On the sunny slope in pensioner Karsten Klenke’s garden, it hums and hums on this warm spring day. There are numerous wild bees around – including fur bees, sand bees and mason bees. The former police officer and amateur biologist has created an insect paradise on his property with many different flowering plants. Nesting aids made of wood or clay hang on the house wall.

This support is enormously important for insects – because: “In Germany, at least half of the wild bee species are endangered and that is currently not getting any better due to climate change,” says biology professor Alexandra-Maria Klein from the University of Freiburg, referring to World Bee Day on May 20th. In addition to a lack of fodder plants and a lack of nesting opportunities, the animals suffered from pesticides and the sometimes extreme weather conditions. Pesticides are agents against weeds, insect pests and fungal diseases on crops.

Bumblebees are easy to observe

According to Klein, there are around 570 species of wild bees in Germany. If you are out in nature and want to see some, then your best chance is with earth bumblebees or rock bumblebees with their distinctive red bottoms. These bumblebees live together in so-called states, which makes sightings more likely. The majority of other wild bees live alone, such as the fairly common red mason bee.

Since many wild bee species nest in the ground, the widespread bee hotels are only an option for less than ten percent of the species, says the professor of nature conservation and landscape ecology. “However, bee houses can be very helpful in educational work.” With hinged models you can easily show what the bees and larvae are doing.

Honey bees stay in the hive in bad weather

During pollination, wild bees fill the niches that are not occupied by honey bees. “The honey bee is highly complex. When a worker flies out of the hive in the morning and notices: ‘Pfff, it’s too cold,’ then she tells her sisters: ‘Just don’t go out today.’ Then these bees won’t fly.” But many wild bees are out and about early in the year and even in unfavorable weather conditions. “They can’t afford to stay in their house. They live alone.”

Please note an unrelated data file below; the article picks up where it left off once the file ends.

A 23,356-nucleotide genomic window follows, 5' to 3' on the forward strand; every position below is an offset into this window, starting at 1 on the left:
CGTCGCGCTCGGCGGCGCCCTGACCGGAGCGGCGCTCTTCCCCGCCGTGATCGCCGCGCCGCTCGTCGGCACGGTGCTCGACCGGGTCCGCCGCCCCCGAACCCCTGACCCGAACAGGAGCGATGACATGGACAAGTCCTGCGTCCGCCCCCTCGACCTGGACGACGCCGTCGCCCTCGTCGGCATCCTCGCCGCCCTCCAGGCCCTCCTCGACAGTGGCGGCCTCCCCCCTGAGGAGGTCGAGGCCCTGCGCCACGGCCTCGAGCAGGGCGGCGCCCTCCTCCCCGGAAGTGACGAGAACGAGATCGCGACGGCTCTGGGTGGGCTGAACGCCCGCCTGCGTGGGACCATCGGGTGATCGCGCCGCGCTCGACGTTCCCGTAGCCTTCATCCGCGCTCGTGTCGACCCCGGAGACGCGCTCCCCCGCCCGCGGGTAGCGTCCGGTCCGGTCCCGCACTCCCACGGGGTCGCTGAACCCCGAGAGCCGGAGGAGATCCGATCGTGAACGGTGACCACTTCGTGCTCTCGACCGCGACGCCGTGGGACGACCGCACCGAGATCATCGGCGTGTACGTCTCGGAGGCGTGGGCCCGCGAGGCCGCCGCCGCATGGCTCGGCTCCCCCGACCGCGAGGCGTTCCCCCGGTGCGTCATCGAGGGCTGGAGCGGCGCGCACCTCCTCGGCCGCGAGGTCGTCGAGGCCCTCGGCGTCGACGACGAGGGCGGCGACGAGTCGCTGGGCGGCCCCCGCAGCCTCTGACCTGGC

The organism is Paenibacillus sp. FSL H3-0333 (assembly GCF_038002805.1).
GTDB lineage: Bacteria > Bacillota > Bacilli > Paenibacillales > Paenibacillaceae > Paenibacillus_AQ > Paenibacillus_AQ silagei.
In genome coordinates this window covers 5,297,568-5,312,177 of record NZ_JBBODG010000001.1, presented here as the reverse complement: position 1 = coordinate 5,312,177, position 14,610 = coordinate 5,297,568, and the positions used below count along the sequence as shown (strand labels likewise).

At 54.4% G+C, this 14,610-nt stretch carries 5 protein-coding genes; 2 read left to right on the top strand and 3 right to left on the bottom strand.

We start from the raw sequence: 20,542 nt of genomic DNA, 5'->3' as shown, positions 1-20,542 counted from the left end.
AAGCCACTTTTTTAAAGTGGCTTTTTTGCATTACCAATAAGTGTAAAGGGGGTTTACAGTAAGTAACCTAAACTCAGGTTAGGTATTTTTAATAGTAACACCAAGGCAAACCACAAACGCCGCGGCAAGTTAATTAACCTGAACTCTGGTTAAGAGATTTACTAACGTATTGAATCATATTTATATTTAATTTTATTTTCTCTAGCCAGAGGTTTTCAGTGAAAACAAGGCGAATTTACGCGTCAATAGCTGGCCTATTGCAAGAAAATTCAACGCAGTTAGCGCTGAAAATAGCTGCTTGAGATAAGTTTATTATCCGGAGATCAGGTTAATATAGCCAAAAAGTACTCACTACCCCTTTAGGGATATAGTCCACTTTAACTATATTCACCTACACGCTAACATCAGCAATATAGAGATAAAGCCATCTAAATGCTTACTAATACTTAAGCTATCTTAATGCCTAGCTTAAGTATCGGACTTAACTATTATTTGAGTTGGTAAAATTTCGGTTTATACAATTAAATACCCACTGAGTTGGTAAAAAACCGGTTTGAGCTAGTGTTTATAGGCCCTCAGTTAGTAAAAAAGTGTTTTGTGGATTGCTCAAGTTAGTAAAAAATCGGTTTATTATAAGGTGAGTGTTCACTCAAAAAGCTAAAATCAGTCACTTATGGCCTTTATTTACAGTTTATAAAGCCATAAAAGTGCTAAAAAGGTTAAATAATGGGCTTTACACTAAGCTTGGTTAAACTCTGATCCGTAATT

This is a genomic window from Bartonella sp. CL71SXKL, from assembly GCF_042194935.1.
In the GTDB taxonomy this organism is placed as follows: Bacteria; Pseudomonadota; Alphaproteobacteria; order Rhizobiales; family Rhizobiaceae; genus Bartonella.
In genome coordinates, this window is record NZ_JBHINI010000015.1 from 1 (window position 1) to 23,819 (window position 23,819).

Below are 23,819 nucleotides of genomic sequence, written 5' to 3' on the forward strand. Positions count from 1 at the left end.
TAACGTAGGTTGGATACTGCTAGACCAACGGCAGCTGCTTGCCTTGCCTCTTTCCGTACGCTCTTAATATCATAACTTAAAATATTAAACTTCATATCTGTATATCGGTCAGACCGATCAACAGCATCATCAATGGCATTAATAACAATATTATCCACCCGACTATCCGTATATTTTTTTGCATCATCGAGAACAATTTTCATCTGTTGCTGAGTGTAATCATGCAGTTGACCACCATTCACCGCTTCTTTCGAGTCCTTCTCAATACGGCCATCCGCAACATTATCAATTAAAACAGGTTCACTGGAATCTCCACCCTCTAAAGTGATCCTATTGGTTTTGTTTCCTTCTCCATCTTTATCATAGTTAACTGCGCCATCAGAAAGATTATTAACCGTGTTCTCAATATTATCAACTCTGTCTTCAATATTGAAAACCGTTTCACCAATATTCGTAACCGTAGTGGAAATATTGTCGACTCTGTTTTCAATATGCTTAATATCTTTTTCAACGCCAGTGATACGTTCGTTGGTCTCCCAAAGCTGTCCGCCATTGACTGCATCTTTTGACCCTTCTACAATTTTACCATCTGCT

In order for wild bees to survive, diverse habitats are important, emphasizes the professor. “Anyone who has a garden or balcony can grow a flowering meadow for bees and other insects.”

The biologist Johann-Christoph Kornmilch has researched what helps wild bees in a nationwide pilot project. Accordingly, flower strips whose plant species are adapted to native bees make sense in agriculture. Large, specially created nesting mounds have also proven successful.

“I would like to see a nationwide safety net for bees,” says the expert. Communities or farmers could get involved in this and ensure bee-friendly structures through which the animals can spread. In cities, it helps if people mow until the flowering period has passed, says Kornmilch.

“Wild bees are simply incredibly beautiful”

Since the various species of wild bees are on the move all year round, it is important that something is always blooming, emphasizes hobby researcher Klenke. “I promote diversity,” says the 77-year-old, who has counted around 38 species in his garden. There is a lot of flight activity at the stone troughs, where wild bees fly in and out of numerous holes in the ground. Klenke also sees the loss of habitat as the greatest threat to wild bees. Due to pure grass farming in many fields, more and more forage plants that offer nectar and pollen were missing.

Klenke acquired specialist knowledge over the years after becoming interested in bees and bumblebees at a young age. Professor Klein is also fascinated by her research objects. Every day you see something new and there is so much to discover, she says. “And if you look at them a little larger or take a photo of them, you realize: wild bees are simply incredibly beautiful.”